BoE’s Bailey sees economic risks skewed ‘very heavily’ to downside

FILE PHOTO: Bank of England Governor Andrew Bailey poses for a photograph on the first day of his new role at the Central Bank in London
FILE PHOTO: Bank of England Governor Andrew Bailey poses for a photograph on the first day of his new role at the Central Bank in London, Britain March 16, 2020. Tolga Akmen/Pool via REUTERS

October 18, 2020

By David Milliken

LONDON (Reuters) – Bank of England Governor Andrew Bailey said there is a significant risk of further disappointments to UK economic growth, and that the country faced unprecedented uncertainty as coronavirus cases began to climb again.

Britain’s economy shrank by 20% in the three months to June, the biggest drop of any large advanced economy, and Bailey reiterated that he expected output at the end of the third quarter was 10% below its level at the end of 2019.

“Ten percent is still a huge gap, let’s be clear on that,” Bailey told an online seminar for central bank governors hosted by the Group of Thirty, a panel of economic policymakers and senior bankers on Sunday.

“We’re operating at an unprecedented level of economic uncertainty. Of course, that is heightened now by the return of COVID…. The risks remain very heavily skewed towards the downside,” he added.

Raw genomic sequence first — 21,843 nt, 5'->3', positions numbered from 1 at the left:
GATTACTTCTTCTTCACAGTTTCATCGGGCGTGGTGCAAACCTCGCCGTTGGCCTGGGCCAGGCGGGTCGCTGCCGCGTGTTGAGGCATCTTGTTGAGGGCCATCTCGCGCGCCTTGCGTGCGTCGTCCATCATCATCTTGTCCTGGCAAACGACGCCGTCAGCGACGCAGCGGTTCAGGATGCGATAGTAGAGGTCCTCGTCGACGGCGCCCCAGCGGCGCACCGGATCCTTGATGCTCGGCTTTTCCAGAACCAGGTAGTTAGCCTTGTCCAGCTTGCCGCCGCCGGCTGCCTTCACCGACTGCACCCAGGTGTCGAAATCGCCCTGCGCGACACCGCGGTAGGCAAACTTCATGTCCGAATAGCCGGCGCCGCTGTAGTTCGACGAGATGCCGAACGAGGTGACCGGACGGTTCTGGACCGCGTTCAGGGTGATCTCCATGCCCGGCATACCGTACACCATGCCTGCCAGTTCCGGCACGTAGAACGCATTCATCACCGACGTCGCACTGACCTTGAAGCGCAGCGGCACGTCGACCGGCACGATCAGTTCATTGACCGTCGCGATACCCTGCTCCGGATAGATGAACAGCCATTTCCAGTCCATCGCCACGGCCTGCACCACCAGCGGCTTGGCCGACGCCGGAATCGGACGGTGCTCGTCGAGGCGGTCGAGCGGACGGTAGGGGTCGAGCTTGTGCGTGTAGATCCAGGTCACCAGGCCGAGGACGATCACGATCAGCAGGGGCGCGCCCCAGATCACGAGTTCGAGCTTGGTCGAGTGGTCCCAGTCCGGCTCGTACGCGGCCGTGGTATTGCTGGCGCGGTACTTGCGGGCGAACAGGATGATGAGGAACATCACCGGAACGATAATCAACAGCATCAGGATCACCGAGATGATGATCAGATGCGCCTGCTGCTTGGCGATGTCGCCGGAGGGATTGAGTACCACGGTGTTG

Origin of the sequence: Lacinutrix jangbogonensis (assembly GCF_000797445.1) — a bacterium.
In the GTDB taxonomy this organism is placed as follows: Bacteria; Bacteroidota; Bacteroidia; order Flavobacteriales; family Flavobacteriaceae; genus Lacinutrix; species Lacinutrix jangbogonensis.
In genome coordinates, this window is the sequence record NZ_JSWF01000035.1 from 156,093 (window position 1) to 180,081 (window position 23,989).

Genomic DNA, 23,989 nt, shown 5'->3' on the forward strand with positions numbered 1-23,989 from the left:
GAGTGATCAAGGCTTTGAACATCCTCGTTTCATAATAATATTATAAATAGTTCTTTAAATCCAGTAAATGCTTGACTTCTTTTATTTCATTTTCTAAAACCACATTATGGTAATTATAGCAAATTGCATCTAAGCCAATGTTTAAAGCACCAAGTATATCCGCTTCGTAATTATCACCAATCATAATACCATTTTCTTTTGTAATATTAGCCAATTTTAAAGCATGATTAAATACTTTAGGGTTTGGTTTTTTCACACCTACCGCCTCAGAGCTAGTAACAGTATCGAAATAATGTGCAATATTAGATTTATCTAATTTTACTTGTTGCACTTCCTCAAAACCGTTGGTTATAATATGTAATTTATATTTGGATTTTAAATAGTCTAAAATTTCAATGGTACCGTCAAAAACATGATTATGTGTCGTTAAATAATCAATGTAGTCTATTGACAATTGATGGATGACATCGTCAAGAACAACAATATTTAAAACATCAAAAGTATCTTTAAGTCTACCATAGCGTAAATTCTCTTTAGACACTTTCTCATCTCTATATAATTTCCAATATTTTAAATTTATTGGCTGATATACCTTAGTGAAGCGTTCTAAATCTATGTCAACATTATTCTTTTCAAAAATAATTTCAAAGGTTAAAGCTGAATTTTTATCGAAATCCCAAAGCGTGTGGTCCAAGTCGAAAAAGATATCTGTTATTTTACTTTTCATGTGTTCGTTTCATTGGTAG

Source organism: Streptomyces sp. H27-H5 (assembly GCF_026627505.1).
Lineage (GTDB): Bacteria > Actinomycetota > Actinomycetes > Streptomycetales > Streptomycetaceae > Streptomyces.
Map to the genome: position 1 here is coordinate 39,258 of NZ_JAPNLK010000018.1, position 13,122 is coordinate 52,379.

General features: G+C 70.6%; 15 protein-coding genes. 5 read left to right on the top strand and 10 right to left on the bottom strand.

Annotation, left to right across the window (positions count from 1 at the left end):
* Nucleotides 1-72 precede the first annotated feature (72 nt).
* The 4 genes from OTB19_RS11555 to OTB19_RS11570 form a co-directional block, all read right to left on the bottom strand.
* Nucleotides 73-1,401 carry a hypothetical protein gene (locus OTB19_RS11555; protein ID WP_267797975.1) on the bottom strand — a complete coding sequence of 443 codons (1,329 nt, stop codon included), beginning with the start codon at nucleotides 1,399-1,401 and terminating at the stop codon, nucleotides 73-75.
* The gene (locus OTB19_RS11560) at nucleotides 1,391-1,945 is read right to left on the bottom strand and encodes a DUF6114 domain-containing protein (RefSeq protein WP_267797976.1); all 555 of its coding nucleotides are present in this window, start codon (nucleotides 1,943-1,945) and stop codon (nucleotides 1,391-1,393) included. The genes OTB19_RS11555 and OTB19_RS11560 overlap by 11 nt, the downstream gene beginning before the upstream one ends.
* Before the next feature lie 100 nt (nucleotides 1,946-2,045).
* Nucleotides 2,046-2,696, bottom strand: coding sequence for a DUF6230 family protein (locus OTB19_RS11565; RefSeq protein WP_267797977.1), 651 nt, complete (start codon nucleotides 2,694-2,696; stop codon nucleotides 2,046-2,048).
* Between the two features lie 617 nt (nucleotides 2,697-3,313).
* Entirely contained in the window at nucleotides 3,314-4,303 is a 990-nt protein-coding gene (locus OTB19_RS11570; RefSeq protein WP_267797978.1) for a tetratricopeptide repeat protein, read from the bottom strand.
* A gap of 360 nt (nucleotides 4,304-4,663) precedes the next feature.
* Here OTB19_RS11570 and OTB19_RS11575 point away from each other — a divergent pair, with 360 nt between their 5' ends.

The number of new COVID-19 cases in Britain has surged in recent weeks, forcing the government to shorten bar and restaurant opening hours and limit the extent to which people can meet outside of work or school.

Sticking closely to previous messages on the outlook for policy, Bailey said the best approach was to act aggressively, rather than cautiously, in the face of uncertainty.

Many economists expect the BoE to announce further bond purchases on Nov. 5 following its next policy meeting, on top of the 310 billion pounds ($400 billion) of asset purchases already underway since the start of the pandemic.

Choosing the right policy tools would be important in future as the effectiveness of both quantitative easing and negative interest rates depended on the state of the economy and the structure of the financial system, Bailey added.

“Our assessment of negative interest rates, from the experience elsewhere, is that they probably appear to work better in a more wholesale financial market context, and probably better in a nascent economic upturn,” he said.

Last week the BoE asked banks how feasible it would be to implement below-zero interest rates, and in August set out a range of considerations before it would go down the path taken by the European Central Bank and Bank of Japan.

Bailey also reiterated that the BoE did not target sterling’s exchange rate, but did take its level into account, and that exchange rate moves had contributed to the BoE’s ability to meet its 2% inflation target.

(Reporting by David Milliken, Editing by Paul Sandle, Kirsten Donovan)